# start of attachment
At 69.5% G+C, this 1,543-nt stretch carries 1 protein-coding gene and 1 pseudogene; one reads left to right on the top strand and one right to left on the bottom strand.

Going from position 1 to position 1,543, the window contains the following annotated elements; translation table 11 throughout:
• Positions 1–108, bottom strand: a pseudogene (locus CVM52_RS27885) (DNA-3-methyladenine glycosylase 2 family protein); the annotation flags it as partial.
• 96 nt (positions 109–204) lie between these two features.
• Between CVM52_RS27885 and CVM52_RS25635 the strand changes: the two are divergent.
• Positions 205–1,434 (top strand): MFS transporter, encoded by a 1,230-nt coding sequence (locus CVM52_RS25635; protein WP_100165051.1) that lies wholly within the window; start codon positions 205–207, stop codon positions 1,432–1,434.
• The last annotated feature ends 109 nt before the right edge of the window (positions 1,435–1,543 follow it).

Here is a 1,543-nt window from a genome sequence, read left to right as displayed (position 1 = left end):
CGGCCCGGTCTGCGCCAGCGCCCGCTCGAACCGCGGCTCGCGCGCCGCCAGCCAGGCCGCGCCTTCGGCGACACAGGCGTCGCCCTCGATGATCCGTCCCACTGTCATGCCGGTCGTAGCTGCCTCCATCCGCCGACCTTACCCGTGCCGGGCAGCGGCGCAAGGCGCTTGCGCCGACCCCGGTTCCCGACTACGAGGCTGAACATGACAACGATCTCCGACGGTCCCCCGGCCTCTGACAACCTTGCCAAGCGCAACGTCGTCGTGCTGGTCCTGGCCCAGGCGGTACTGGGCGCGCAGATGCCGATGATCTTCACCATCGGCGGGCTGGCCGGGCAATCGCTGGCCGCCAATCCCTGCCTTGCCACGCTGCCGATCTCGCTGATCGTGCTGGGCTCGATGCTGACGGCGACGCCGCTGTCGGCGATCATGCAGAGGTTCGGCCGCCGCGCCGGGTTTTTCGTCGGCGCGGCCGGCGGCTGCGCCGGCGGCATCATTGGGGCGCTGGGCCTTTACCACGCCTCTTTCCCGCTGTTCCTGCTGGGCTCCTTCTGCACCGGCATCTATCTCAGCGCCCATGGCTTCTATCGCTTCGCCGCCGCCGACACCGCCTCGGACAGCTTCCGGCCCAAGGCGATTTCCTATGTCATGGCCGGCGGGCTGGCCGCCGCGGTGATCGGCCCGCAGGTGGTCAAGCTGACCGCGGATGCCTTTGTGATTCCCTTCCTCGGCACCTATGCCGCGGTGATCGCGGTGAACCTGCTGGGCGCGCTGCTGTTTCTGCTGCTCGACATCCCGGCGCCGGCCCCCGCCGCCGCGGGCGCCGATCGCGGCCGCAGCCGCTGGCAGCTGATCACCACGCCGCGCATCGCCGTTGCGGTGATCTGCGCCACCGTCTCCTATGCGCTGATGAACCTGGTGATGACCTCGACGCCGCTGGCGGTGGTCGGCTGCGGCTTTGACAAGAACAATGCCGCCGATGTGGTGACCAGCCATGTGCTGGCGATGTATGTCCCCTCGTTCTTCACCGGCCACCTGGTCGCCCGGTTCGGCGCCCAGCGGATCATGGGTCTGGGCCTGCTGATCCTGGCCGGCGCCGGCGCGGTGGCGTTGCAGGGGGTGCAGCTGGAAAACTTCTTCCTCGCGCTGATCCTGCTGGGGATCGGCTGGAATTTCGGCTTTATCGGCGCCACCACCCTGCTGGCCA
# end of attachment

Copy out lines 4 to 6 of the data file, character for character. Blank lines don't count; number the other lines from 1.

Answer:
• 96 nt (positions 109–204) lie between these two features.
• Between CVM52_RS27885 and CVM52_RS25635 the strand changes: the two are divergent.
• Positions 205–1,434 (top strand): MFS transporter, encoded by a 1,230-nt coding sequence (locus CVM52_RS25635; protein WP_100165051.1) that lies wholly within the window; start codon positions 205–207, stop codon positions 1,432–1,434.